As rhetorical as that may sound, for supporters of public schools -- especially those in poor communities -- it speaks to a devastating social reality. Over the past 20 years, in cities like Paterson, the network of church groups, neighborhood associations, cultural institutions, social service organizations, civil rights and other community groups -- not to mention families -- along with the schools, has faced a huge increase in human and social need with a diminished capacity to respond. These groups have a more crucial role to play than ever before, especially as government retreats from previous commitments. But unless these institutions band together as rallying points for struggling communities, they may well be overwhelmed, all the more so if they allow themselves to become pawns in a polarizing debate.

Schools are desperately in need of constructive partnerships and coalitions of community concern. Some school reforms, like the much-praised Comer Project, are explicitly based on trying to step into the breach and recreate the community and family support system that once helped schooling work. There is good evidence that such approaches can succeed. But to pursue models of civic reconstruction on a large scale will require a strong movement focused on social justice that challenges existing social priorities and structures of privilege and fights to secure the necessary investment of human resources and money.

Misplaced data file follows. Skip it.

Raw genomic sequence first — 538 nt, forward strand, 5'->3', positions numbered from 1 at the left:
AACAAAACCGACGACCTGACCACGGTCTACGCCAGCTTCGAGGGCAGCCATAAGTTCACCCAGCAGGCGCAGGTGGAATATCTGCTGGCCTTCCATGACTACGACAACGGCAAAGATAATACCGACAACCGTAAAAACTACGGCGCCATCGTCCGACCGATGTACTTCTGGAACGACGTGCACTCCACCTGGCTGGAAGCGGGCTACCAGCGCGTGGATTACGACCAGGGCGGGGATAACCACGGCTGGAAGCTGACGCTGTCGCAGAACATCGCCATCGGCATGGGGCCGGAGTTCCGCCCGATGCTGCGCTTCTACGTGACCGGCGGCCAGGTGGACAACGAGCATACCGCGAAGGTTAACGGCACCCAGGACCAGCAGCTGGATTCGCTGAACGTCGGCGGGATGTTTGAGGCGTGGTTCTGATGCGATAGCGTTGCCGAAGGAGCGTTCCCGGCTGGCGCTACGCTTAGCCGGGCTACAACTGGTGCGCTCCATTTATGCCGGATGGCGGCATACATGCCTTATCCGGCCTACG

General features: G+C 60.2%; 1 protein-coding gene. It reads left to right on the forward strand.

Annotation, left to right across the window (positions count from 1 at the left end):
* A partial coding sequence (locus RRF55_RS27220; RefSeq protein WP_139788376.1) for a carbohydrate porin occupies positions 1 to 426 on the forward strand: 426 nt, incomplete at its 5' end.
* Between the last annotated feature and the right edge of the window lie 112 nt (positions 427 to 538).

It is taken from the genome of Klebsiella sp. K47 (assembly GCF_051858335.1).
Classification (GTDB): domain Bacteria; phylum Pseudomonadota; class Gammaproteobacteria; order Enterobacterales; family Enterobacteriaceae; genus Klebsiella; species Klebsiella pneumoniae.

Black church support

It will also require the support and active participation of religious groups, including new and creative relationships at the school and local levels. What these possibilities might look like is suggested in some seeds now being sown, especially by black churches that, despite scarce resources, have responded actively to the crisis in their communities. More than half of all black churches have at least one nonreligious educational initiative, most often tutoring, extended child care or subsidized field trip programs. Other black churches, with help from some foundations, have begun parent support and education services. Still others have opened computer centers, organized “midnight basketball” or provided scholarships.

As important as this material support is, there are even greater possibilities. Public schools need a new alliance with the communities they serve, and churches could play an important role in shaping it. Just as parents in many communities have organized to move beyond bake sales to take roles in setting policy and helping to manage school life, so, too, could representatives of religious groups move beyond ritual participation in graduation and holiday ceremonies to more substantive involvement.